Terra cotta isn’t one color, but also a family of colors that resemble fired clay. The word itself means “fired ground,” and the colours that make it are typically brown and orange. Since clay is earthy, you get a more faithful rendition of terra cotta using earth-tone pigments, but you can also use routine universal cutting pigments. Both are available at the paint store.
Paint producers use five basic earth-tone pigments when blending wood stain, and these pigments will provide a more legitimate terra-cotta color than universal pigments. The five tones are burnt sienna, raw sienna, burnt umber, raw umber and yellow ocher. The pigments you purchase in the store are imitations of organic pigments that were employed for centuries. Natural umber and sienna both derive their colors from a mix of iron oxide and manganese oxide, while yellow ocher contains hydrated iron oxide, sometimes called limonite. Ocher is the oldest pigment in presence; it had been utilized by the ancients as body paint.
Earth-Tone Terra Cotta
The color most people associate with terra cotta is that the rusty-brown mixture of burnt sienna, so it is natural to incorporate that pigment in any mixture. Beginning with a white foundation, you can produce a light terra cotta by blending in enough raw sienna to turn the paint hardened, and inserting burnt sienna to soften the color. If your goal is a deeper terra cotta that resembles soil a foot or so beneath the surface, begin with burnt sienna and deepen the tone with burnt umber. Use raw umber instead in the event that you want a terra-cotta color that closely resembles unfired clay.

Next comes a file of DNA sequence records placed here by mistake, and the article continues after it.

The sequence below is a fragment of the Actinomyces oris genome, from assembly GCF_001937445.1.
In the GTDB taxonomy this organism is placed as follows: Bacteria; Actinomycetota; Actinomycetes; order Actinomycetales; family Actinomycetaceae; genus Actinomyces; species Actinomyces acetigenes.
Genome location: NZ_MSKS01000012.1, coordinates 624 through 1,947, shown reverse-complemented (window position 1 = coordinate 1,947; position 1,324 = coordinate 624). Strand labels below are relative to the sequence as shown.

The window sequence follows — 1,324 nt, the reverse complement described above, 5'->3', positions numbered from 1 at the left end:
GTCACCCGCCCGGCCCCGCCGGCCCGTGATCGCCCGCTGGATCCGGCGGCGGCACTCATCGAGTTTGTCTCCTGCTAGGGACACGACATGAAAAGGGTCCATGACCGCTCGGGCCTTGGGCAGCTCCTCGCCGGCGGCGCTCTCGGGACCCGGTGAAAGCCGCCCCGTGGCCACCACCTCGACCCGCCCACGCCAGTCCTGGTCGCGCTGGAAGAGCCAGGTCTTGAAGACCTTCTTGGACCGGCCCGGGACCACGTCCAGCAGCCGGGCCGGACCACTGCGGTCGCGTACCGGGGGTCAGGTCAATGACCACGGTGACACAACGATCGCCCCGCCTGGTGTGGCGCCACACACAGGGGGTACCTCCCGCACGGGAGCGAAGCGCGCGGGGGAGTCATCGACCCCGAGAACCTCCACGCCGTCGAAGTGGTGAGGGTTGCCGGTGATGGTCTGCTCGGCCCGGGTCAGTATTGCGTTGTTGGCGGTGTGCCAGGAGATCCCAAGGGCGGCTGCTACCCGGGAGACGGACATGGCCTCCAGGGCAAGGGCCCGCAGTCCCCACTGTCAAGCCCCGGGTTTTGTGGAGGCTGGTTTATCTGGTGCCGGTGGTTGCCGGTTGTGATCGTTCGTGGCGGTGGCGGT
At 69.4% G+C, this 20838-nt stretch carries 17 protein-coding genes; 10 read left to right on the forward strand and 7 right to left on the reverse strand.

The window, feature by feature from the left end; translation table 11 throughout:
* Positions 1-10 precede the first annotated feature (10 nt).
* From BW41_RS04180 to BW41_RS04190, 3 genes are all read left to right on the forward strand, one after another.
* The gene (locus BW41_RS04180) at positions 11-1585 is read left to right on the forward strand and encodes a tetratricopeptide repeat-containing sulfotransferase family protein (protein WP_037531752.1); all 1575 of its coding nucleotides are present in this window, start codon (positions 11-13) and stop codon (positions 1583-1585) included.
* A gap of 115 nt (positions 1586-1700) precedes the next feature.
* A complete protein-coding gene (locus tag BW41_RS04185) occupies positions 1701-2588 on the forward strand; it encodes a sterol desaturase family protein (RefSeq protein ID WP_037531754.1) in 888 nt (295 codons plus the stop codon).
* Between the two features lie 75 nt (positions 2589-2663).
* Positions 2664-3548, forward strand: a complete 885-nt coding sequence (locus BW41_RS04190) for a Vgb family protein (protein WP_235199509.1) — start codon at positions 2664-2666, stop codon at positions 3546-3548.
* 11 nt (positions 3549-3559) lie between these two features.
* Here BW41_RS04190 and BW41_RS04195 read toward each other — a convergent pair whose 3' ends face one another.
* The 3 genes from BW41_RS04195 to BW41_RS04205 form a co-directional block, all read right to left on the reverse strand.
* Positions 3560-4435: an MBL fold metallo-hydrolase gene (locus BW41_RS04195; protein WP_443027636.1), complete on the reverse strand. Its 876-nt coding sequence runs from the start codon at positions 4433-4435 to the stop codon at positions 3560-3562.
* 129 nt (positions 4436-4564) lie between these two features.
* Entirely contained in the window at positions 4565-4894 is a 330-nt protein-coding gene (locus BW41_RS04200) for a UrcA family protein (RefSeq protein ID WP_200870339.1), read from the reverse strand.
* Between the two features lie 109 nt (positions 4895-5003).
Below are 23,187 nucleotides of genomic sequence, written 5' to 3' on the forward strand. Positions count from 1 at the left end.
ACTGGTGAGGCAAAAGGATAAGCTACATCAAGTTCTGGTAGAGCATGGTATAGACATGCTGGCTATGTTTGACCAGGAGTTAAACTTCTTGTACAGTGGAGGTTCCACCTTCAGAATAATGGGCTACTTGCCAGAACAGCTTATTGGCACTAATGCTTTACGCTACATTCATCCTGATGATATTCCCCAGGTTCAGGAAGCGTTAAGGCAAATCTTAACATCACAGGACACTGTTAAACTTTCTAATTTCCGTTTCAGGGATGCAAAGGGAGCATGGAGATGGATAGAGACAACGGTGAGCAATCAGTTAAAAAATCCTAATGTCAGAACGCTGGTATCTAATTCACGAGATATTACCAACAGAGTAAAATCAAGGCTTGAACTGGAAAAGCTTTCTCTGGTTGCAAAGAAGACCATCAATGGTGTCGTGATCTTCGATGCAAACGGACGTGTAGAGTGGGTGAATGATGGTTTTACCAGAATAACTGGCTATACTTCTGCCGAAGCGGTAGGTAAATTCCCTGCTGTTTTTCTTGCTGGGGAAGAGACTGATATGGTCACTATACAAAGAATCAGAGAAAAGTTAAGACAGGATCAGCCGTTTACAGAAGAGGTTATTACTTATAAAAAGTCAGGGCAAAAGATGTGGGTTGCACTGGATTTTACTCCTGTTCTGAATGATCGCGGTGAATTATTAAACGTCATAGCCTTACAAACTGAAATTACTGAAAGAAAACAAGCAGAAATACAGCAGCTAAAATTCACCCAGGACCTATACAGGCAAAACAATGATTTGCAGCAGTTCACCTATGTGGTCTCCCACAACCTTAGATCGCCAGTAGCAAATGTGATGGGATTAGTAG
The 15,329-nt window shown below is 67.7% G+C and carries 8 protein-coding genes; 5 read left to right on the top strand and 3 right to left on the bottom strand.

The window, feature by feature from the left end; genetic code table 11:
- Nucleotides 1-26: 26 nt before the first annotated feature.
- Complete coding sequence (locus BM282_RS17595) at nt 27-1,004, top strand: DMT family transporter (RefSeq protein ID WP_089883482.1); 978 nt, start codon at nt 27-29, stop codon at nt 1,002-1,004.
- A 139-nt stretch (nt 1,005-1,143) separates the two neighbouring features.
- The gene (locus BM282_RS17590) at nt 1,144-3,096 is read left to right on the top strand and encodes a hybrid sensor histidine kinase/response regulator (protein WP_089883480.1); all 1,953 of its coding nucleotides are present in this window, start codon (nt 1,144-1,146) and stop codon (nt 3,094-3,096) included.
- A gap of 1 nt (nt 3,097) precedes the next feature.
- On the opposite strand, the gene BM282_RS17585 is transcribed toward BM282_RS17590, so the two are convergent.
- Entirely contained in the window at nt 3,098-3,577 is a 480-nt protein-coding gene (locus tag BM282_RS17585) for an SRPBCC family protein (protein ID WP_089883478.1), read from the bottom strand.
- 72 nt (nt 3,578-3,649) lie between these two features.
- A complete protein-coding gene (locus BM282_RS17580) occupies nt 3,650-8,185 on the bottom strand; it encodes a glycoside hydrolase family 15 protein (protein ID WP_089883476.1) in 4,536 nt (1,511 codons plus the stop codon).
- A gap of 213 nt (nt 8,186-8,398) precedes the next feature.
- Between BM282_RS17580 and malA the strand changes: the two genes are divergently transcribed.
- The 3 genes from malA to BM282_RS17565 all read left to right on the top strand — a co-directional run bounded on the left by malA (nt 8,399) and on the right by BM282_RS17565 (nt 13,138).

Using Universal Pigments
It’s possible to mix terra-cotta colours with universal pigments, which are those used to make the color chips in many paint departments. Orange is the base color of terra cotta, and also you soften it with a combo of brown or dark. If you would rather have the color of sun-drenched adobe, which is brighter and rebound more toward pink, lighten the orange with yellow to produce the color of ancient sunset; subsequently use brown to bring the color of the earth and ground the mixture. Use red and yellow to make orange if your pigment collection doesn’t include orange.
Combining Terra Cotta
Anyone who has traveled in the Southwest knows that terra cotta and turquoise make an arresting combination that evokes the ground and skies of the high desert. This combination works because the 2 colors complement each other. Terra cotta inspires solace in combination with other shades of red, orange and yellow; deep red glaze often brings out the very best in a terra-cotta pot adorning a room with terra-cotta walls. When working together with terra cotta, use purples and greens as soon as your goal is to make incoherence, maybe a part of a boho motif that includes loud furnishings and stunningly cluttered clutter.